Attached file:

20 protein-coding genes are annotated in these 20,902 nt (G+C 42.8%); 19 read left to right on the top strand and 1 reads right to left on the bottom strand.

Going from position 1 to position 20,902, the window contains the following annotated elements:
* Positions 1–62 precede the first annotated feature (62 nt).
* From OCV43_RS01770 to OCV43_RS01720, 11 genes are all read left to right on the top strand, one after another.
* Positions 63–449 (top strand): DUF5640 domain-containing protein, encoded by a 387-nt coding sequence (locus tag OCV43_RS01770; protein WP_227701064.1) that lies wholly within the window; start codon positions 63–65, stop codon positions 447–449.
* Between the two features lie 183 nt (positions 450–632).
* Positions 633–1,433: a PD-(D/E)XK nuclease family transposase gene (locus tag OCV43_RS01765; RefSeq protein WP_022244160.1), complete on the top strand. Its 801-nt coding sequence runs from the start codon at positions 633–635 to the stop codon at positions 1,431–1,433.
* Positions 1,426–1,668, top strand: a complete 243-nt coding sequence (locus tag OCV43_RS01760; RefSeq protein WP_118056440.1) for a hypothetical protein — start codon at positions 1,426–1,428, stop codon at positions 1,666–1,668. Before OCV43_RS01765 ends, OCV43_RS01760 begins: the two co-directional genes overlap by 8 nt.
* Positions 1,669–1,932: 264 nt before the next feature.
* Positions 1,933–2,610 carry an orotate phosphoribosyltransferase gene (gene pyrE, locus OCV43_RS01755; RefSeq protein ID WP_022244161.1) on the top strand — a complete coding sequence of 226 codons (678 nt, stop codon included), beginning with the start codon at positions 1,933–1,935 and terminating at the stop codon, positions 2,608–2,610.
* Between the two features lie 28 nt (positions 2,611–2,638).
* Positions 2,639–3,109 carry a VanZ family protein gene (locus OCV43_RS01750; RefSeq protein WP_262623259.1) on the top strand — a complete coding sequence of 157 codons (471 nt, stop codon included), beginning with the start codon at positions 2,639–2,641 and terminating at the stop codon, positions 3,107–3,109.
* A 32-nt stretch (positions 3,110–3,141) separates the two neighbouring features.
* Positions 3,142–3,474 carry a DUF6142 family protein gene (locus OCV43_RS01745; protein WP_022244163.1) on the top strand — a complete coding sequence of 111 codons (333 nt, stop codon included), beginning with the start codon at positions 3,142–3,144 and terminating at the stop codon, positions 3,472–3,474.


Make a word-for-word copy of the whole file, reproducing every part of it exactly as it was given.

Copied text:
20 protein-coding genes are annotated in these 20,902 nt (G+C 42.8%); 19 read left to right on the top strand and 1 reads right to left on the bottom strand.

Going from position 1 to position 20,902, the window contains the following annotated elements:
* Positions 1–62 precede the first annotated feature (62 nt).
* From OCV43_RS01770 to OCV43_RS01720, 11 genes are all read left to right on the top strand, one after another.
* Positions 63–449 (top strand): DUF5640 domain-containing protein, encoded by a 387-nt coding sequence (locus tag OCV43_RS01770; protein WP_227701064.1) that lies wholly within the window; start codon positions 63–65, stop codon positions 447–449.
* Between the two features lie 183 nt (positions 450–632).
* Positions 633–1,433: a PD-(D/E)XK nuclease family transposase gene (locus tag OCV43_RS01765; RefSeq protein WP_022244160.1), complete on the top strand. Its 801-nt coding sequence runs from the start codon at positions 633–635 to the stop codon at positions 1,431–1,433.
* Positions 1,426–1,668, top strand: a complete 243-nt coding sequence (locus tag OCV43_RS01760; RefSeq protein WP_118056440.1) for a hypothetical protein — start codon at positions 1,426–1,428, stop codon at positions 1,666–1,668. Before OCV43_RS01765 ends, OCV43_RS01760 begins: the two co-directional genes overlap by 8 nt.
* Positions 1,669–1,932: 264 nt before the next feature.
* Positions 1,933–2,610 carry an orotate phosphoribosyltransferase gene (gene pyrE, locus OCV43_RS01755; RefSeq protein ID WP_022244161.1) on the top strand — a complete coding sequence of 226 codons (678 nt, stop codon included), beginning with the start codon at positions 1,933–1,935 and terminating at the stop codon, positions 2,608–2,610.
* Between the two features lie 28 nt (positions 2,611–2,638).
* Positions 2,639–3,109 carry a VanZ family protein gene (locus OCV43_RS01750; RefSeq protein WP_262623259.1) on the top strand — a complete coding sequence of 157 codons (471 nt, stop codon included), beginning with the start codon at positions 2,639–2,641 and terminating at the stop codon, positions 3,107–3,109.
* A 32-nt stretch (positions 3,110–3,141) separates the two neighbouring features.
* Positions 3,142–3,474 carry a DUF6142 family protein gene (locus OCV43_RS01745; protein WP_022244163.1) on the top strand — a complete coding sequence of 111 codons (333 nt, stop codon included), beginning with the start codon at positions 3,142–3,144 and terminating at the stop codon, positions 3,472–3,474.